• The onions: White onion is what you want, and it should be chopped just before eating for the perfect balance of bite and sweetness; cut onions lose their sweetness as time goes by.

  • The tomatoes: Any variety of tomatoes will work — remove excess liquid and seeds, so they don’t make your lovely poppy-seed bun go soggy.

chicago-style hot dog
Photo courtesy of Brent Hofacker/Shutterstock

Homemade Chicago-Style Hot Dogs

Serves 3-6. Prep 15 minutes.

Ingredients:

  • 6 all-beef hot dogs
  • 1 small white onion
  • 2 tomatoes
  • 6 dill pickle spears
  • yellow mustard
  • sweet pickle relish
  • 6 sport peppers*
  • celery salt
  • 6 hot dog buns
  • 3 tablespoons unsalted butter, melted
  • 4 teaspoons poppy seeds

Directions:

Warm the dogs. Place the hot dogs in a saucepan with enough water to cover them. Bring to a boil, then place a lid on the pan and turn off the heat. Let the dogs sit in the warm water until you’re ready to assemble.

Prep the toppings. Finely dice the onion. Cut the tomatoes into 6 wedges. Gather the remaining ingredients: pickles, mustard, relish, peppers, celery salt, so they’re ready to go.

Prep the buns. Preheat the oven to 350F/175C. Line a baking sheet with parchment paper. Place the buns, split-side down, on the baking sheet and brush the outside of each bun with butter. Sprinkle with poppy seeds. Bake until warm, about 5 minutes. Set aside.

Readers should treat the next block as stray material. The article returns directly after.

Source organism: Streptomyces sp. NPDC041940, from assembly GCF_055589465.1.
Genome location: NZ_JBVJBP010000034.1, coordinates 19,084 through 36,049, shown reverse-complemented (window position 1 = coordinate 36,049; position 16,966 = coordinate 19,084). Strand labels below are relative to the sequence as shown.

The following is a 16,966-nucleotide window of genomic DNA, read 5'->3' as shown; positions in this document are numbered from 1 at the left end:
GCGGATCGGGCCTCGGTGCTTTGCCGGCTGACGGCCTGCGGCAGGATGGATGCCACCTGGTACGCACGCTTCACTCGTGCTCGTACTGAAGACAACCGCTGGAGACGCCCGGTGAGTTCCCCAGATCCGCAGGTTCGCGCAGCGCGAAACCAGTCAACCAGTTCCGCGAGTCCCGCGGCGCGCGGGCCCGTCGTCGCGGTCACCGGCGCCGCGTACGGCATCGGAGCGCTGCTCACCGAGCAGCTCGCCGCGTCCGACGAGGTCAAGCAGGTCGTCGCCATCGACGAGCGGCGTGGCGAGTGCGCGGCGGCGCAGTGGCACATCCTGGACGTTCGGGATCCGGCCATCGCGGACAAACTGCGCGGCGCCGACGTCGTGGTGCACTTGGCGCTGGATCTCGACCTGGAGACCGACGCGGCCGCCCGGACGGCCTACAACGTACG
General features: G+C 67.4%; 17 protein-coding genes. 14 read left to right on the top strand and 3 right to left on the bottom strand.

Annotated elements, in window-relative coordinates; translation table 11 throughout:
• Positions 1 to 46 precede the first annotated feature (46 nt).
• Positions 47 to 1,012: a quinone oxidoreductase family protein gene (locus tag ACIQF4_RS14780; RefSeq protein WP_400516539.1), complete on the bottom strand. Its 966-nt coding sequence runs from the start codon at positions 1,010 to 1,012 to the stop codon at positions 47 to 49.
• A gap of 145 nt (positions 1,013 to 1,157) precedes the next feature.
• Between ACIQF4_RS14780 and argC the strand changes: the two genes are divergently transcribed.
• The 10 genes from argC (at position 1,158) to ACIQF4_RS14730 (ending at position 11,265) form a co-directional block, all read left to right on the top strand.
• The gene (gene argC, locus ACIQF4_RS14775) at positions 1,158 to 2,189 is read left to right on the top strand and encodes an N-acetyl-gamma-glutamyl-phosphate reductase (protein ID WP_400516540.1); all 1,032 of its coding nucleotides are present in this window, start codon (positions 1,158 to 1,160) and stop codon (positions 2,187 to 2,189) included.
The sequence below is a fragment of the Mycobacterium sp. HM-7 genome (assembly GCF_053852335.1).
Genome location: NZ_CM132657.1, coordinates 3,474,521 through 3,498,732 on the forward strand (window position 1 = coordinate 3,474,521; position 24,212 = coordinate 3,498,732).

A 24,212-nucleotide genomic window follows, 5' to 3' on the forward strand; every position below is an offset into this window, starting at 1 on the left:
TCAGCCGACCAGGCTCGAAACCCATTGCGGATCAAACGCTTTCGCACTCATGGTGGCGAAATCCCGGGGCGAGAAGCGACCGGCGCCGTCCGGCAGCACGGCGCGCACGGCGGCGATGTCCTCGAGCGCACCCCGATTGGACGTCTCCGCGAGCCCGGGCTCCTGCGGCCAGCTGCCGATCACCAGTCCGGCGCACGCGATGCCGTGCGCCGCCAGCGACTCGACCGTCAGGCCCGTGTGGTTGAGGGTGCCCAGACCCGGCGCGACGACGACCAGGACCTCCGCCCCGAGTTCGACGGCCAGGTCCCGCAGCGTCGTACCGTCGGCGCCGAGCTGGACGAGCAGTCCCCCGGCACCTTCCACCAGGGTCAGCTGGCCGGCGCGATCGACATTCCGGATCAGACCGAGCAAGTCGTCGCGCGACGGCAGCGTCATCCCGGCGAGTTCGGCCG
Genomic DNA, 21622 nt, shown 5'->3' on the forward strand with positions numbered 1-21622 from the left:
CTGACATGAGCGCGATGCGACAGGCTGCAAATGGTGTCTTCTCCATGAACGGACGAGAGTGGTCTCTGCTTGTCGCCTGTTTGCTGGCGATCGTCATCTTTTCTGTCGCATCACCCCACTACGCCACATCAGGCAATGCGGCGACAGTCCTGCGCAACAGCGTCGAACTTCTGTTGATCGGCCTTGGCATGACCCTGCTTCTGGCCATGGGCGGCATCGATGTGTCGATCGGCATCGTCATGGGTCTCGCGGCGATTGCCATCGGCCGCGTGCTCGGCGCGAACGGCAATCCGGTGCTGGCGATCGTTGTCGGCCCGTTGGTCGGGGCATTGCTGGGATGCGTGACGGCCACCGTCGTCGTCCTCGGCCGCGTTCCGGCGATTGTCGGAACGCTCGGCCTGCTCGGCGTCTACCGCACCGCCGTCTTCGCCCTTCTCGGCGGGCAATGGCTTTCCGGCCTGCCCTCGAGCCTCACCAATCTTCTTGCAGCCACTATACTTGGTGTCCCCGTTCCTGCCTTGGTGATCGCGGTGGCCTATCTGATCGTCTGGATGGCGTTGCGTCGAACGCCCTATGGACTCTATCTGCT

Assemble! Dry the hot dogs with paper towels and place in a bun. Then place a pickle on one side of each hot dog and 2 tomato wedges on the other side. Decorate the top with mustard; bonus points for a zigzag; add a dollop of relish. Add the diced onion and top with a pepper. Sprinkle the whole shebang with a little celery salt.

They saw even more ungodly things—the first zipper; the first-ever all-electric kitchen, which included an automatic dishwasher; and a box purporting to contain everything a cook would need to make pancakes, under the brand name Aunt Jemima’s. They sampled a new, oddly flavored gum called Juicy Fruit, and caramel-coated popcorn called Cracker Jack. A new cereal, Shredded Wheat, seemed unlikely to succeed — ‘shredded doormat,’ some called it — but a new beer did well, winning the exposition’s top beer award. Forever afterward, its brewer called it Pabst Blue Ribbon. — Erik Larson

The Devil In The White City

by Erik Larson

It was to be an extravaganza like the world had never seen: the 1893 Columbian Exposition, a.k.a., the Chicago’s World’s Fair. Marvels from all over the globe would be on display in a sparkling White City designed to burnish Chicago’s reputation and establish it as the country’s premier place to be. But on the way to opening day on 1 May 1893, the fates of two men became irrevocably linked: Daniel H. Burnham, the visionary, ambitious architect behind the Fair’s construction; and H.H. Holmes, America’s first serial killer. {more}

This narrative history (447 pages) was published in February of 2003 by Crown. The book takes you to turn-of-the-century Chicago. Melissa read The Devil In The White City and loved it; it wouldn't be on our site if she didn't recommend it.

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The Devil In The White City

 

Top image courtesy of Everett Historical/Shutterstock.